YAKIMA, Wash. — A Selah police officer who discovered the body of murder victim Carolyn Clift more than 15 years ago testified Tuesday she was an obvious victim of foul play.

Sgt. Guillermo “Bill” Rodriguez told a Yakima County jury he found Clift’s nude body on the living room floor of her apartment while investigating a suspicious circumstances call on the night of Aug. 28, 1997.

Clift had a “large hole” in her back, Rodriguez testified, adding that another officer checked her vital signs and found none. The killer, or killers, were gone. It was Selah’s first murder in 10 years; there hasn’t been another since.

Rodriguez was one of the first witnesses in the evidence-gathering trial of Michael O. Gorski, 62, and Frank Brugnone, 59, who are being tried jointly for their alleged roles in the slaying of the 56-year-old Clift.

In opening statements earlier Tuesday, veteran deputy prosecutor Patti Powers said Clift’s body was discovered by officers in response to a neighbor’s report of screaming from Clift’s apartment.

“This trial is about her death, ladies and gentlemen, and this trial is about the men charged with causing her death,” she told the jury.

She said an autopsy determined Clift, who lived alone at the Selah Square Apartments on North Wenas Road, had been stabbed several times. One of the stab wounds was so powerful that it penetrated her upper backbone and severed her spinal cord, Powers said. She also suffered stab wounds to the heart and to her abdomen.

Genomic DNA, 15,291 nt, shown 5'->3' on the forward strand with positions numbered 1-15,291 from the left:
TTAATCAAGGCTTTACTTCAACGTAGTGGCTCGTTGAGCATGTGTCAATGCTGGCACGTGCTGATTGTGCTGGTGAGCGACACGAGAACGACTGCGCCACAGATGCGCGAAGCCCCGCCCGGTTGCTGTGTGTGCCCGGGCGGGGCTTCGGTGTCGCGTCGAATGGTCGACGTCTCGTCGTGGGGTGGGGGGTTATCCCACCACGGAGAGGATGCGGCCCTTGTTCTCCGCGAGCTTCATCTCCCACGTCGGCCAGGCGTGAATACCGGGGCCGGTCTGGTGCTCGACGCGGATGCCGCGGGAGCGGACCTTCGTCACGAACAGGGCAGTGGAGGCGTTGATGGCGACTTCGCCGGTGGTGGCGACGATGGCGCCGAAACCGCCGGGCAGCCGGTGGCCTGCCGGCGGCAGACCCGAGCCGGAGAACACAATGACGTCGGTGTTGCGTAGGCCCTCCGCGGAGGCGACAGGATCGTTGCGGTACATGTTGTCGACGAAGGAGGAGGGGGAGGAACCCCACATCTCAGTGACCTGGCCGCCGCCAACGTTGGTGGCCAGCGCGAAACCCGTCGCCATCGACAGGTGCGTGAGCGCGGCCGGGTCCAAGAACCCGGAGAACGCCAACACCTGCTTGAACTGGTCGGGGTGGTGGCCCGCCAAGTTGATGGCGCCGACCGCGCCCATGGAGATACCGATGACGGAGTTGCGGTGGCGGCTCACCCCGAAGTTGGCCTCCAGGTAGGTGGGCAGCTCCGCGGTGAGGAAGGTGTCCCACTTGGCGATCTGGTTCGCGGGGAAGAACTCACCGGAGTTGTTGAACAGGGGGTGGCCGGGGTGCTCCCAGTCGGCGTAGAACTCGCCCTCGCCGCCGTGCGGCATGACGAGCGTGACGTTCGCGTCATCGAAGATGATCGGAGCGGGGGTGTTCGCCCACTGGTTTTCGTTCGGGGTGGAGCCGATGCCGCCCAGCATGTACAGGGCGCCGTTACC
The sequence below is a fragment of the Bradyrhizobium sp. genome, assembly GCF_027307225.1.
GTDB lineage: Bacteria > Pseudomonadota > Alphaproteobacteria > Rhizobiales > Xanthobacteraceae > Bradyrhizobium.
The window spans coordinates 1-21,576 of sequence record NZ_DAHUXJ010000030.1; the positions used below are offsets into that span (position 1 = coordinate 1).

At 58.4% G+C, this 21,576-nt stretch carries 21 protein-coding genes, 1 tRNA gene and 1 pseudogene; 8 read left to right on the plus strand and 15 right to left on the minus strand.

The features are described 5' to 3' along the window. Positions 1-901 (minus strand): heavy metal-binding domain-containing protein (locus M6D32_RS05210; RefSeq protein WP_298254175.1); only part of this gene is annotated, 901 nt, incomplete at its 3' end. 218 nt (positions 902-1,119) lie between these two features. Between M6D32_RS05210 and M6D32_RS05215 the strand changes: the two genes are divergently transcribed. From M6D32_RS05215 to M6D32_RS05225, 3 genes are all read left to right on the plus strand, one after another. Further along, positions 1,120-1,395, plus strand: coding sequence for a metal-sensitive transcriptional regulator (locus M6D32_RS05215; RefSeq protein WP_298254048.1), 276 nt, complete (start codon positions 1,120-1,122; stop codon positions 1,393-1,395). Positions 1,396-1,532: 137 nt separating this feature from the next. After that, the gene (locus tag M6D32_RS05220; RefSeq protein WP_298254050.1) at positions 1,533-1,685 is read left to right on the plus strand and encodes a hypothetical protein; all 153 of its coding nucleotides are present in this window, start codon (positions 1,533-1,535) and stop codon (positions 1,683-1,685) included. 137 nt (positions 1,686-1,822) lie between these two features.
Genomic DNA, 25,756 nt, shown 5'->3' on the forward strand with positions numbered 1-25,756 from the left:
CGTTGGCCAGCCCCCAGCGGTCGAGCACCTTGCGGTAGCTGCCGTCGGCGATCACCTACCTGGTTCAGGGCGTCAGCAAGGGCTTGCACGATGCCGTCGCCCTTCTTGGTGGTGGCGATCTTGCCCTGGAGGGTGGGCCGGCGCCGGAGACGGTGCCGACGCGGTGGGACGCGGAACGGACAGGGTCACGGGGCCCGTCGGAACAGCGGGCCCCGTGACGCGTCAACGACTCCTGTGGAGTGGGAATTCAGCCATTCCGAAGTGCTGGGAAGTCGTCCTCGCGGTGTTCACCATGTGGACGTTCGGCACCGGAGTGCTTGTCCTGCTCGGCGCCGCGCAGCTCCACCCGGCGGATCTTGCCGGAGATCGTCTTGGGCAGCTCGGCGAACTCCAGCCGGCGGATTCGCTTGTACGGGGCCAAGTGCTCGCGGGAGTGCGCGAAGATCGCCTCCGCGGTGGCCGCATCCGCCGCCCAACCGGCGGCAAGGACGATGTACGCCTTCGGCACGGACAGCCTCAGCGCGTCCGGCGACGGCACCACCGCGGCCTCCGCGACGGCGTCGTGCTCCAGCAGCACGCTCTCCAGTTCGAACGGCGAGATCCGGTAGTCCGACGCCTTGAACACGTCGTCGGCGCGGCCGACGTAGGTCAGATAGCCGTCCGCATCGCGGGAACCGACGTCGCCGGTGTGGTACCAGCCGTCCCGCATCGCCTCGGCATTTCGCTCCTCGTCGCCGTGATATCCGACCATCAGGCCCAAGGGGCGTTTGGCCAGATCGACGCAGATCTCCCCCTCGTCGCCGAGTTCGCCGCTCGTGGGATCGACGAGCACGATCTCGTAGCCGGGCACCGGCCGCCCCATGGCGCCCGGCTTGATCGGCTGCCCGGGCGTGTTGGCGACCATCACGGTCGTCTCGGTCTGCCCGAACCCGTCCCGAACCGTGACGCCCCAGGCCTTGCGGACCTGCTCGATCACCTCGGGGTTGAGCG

Gorski once told a detective that he had given Clift a ride home from a liquor store that night, but didn’t go into her apartment, Powers said.

New DNA testing of forensic evidence now links him to the murder, she said, citing Marlboro cigarette butts that were found at the crime scene as well as a pair of eyeglasses and clippings from Clift’s fingernails.

Brugnone became a suspect after a witness came forward following a 2007 Yakima Herald-Republic story on the 10th anniversary of the unsolved slaying, Powers said.

The witness knew both suspects and remembered seeing them “ducking down” in the parking lot of Clift’s apartment complex on the night of the attack, Powers said, adding Brugnone later gave detectives a statement that incriminated himself and Gorski. They were roommates at the time.

Gorski’s attorney, John Crowley, conceded in his opening statement that his client had been to Clift’s apartment on the night of her murder and that he had lied about aspects of that encounter.

He described Gorski as a then-47-year-old furniture store salesman who had a drinking problem and a lifestyle of “tomcatting” that had led to two divorces.

Crowley said those reasons were enough for Gorski to tell a detective only “half the truth” because he didn’t want to upset a young woman he was seeing at the time.

Calling into question the sequence of events that night, particularly the time of the attack, Crowley said Clift “made a play” for his client at her apartment and that Gorski hurriedly left.

All of that happened long before Clift was killed, Crowley said. He promised the jury his client would testify in his own defense.

“Mike is certainly not perfect,” he told the jury, “but he’s also not a killer.”

Brugnone’s attorney, Adolfo Banda, directed his comments to trial judge Ruth Reukauf, who will decide Brugnone’s fate at his request, rather than the jury. Such a strategy is called a bench trial.

Banda told the judge a Selah detective elicited what amounts to a false confession from his client and that there is no physical evidence linking Brugnone to the scene of the crime.

“Not one witness can put Mr. Brugnone in that apartment on the night of the murder,” Banda said, adding “Not a speck of evidence, no DNA, nothing.”

• Chris Bristol can be reached at 509-577-7748 or cbristol@yakimaherald.com. Follow him on Twitter at twitter.com/ChrisJBristol.